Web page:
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With 1 New Hire, Apple Just Showcased the Power of This Simple Leadership Strategy

Hire from outside or promote from within? A recent Apple hire illustrates when to do each.

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BY Sean Wise - 05 Apr 2018

PHOTO CREDIT: Getty Images

This week, Apple hired a prominent executive, John Giannandra, from rival Google to lead its artificial intelligence efforts. It's a big step for Apple, because artificial intelligence is an area where analysts say the tech giant has lagged behind its rivals in research and recruiting.

It's also a big deal for entrepreneurs, because we can learn a lot about hiring strategy from Apple's move. When filling a leadership role in your business, you can either follow Apple's lead and hire from outside, or you can promote from within, a move favored by the likes of Google, 3M, and GE.

Most entrepreneurs rely on both paths to fill leadership roles. But when should you do one over the other?

Top-Down Hiring

Top-down hiring refers to a person from outside the organization being brought in to assume a leadership role. The main advantage of top-down hiring is that it brings in fresh ideas, fresh insights, and fresh energy. It can also remove a key asset from a direct competitor (in Giannandra's case, Apple's gain was Google's loss).

The other key advantage of top-down hiring is that you can hire someone who has already held the role you're filling (Giannandra has the same job at Apple that he had at Google) and thus are acquiring a known commodity--someone who has already proven they can do the job. The main disadvantage to top-down hiring is that the new hire may not be a strong fit for the culture of their new employer.

Bottom-Up Hiring

Bottom-up hiring occurs when junior employees are promoted from within, rising to the challenge of the new role. This approach rewards effort, accomplishment, and internal success.

Hiring from the bottom up secures internal corporate culture while at the same time encouraging other employees to rise the occasion when they realize that they, too, can be promoted. While bottom-up hires tend not to have issues around cultural fit, promoting a junior employee often means asking them to fill a role they have never held, and not everyone can do that. This means some promoted employees can get in over their head.

The other key disadvantage of bottom-up hiring is that it doubles down on current culture and ideas, instead of bringing in new, fresh energy. Over the long term, this can result in groupthink and a lack of innovation.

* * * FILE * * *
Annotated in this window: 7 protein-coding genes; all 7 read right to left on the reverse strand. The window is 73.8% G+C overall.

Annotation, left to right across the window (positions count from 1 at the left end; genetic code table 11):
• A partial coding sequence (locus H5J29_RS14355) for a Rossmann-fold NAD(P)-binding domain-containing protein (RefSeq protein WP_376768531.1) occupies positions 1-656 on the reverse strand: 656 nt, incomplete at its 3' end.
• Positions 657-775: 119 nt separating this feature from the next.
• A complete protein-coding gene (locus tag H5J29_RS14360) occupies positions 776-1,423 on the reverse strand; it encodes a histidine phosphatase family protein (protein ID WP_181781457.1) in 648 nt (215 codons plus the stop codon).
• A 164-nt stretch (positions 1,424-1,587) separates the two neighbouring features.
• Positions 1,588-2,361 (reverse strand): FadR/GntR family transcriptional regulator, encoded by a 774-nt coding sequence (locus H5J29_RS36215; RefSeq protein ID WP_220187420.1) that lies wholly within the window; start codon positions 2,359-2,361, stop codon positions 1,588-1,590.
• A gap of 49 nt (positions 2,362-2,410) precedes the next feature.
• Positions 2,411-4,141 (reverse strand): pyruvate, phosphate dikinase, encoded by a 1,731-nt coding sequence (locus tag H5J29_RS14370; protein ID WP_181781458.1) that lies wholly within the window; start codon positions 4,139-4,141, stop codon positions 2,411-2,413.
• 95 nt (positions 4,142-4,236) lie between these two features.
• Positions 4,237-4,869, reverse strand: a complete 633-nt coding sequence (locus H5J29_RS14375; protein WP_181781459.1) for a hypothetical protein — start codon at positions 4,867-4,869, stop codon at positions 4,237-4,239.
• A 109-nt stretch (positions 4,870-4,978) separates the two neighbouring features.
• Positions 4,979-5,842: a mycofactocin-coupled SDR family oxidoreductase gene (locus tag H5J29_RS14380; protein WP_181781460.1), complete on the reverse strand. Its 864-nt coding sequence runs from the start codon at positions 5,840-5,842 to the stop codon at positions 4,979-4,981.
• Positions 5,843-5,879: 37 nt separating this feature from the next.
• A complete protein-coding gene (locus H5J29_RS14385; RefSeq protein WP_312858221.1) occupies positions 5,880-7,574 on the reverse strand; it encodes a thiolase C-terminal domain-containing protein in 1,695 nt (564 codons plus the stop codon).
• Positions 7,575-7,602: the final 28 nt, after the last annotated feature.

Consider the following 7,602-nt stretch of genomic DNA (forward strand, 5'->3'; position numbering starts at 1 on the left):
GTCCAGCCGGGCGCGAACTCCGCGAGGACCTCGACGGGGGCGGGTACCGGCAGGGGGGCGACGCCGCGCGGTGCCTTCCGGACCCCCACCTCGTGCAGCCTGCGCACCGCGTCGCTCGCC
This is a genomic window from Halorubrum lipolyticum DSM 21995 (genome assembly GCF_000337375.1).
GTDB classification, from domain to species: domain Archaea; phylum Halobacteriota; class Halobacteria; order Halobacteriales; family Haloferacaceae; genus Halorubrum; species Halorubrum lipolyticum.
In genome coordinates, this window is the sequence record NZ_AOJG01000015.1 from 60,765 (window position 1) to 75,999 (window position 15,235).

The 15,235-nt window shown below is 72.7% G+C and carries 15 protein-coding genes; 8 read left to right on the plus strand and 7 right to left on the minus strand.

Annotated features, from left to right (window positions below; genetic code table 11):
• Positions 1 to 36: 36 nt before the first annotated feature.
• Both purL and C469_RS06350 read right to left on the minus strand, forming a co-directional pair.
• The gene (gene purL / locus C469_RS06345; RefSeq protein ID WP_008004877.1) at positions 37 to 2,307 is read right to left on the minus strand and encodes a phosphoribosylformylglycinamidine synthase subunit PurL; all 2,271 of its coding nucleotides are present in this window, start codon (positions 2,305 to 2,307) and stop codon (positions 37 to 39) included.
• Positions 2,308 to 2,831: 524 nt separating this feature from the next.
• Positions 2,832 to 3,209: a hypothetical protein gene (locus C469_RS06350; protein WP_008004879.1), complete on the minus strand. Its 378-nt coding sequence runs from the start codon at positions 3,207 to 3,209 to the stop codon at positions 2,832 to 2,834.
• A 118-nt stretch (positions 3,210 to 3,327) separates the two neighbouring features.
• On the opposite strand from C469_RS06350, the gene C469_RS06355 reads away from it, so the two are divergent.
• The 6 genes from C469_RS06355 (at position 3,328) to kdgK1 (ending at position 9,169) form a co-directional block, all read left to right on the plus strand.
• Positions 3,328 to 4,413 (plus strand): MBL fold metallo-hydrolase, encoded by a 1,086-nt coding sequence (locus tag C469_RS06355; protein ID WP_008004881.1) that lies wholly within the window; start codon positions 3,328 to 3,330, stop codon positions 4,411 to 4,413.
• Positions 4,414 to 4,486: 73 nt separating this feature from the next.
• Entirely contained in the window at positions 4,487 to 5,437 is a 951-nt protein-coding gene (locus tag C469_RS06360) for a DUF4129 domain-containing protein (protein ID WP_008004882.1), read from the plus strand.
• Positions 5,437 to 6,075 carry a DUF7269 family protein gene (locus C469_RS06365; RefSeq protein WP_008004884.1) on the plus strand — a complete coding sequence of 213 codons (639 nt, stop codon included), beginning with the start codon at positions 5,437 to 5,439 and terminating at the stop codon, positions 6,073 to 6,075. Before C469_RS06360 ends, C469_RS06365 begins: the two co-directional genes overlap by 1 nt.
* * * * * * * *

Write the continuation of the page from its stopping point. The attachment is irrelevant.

When is each path best?

If your business is lagging or struggling, or even if things have gone horribly wrong, then top-down is the way to go. You can shake up the area of your business that is struggling and inject new ideas and energy into the mix. That's what Apple did when it hired Giannandra--it addressed a weakness that had been highlighted by analysts.

Alternatively, if your business is doing well, and you want to double down on what is working, bottom-up is the way to go. Google does this when it promotes engineers from the front line to leadership positions.

As with most things, hiring is never all one way or all the other. Apple, Google, Amazon, and their ilk are growing too fast to rely on only one recruitment path. Instead, leaders at these companies leverage both bottom-up and top-down hiring based on the role, the business unit's needs, and the available talent pool.

If you're struggling to find traction, I suggest top-down hiring. By stealing a key employee from a business in your field that is succeeding, you have a greater chance of making the right course correction in your business.

If you're already excelling and looking to grow your company, I recommend a bottom-up approach. It will encourage your team while at the same time ensuring little or no disruption to the culture and progress of the business unit.

Regardless of whether you hire from within or steal from others, human capital is the most important resource in a knowledge-based economy. So, make sure you get it right.

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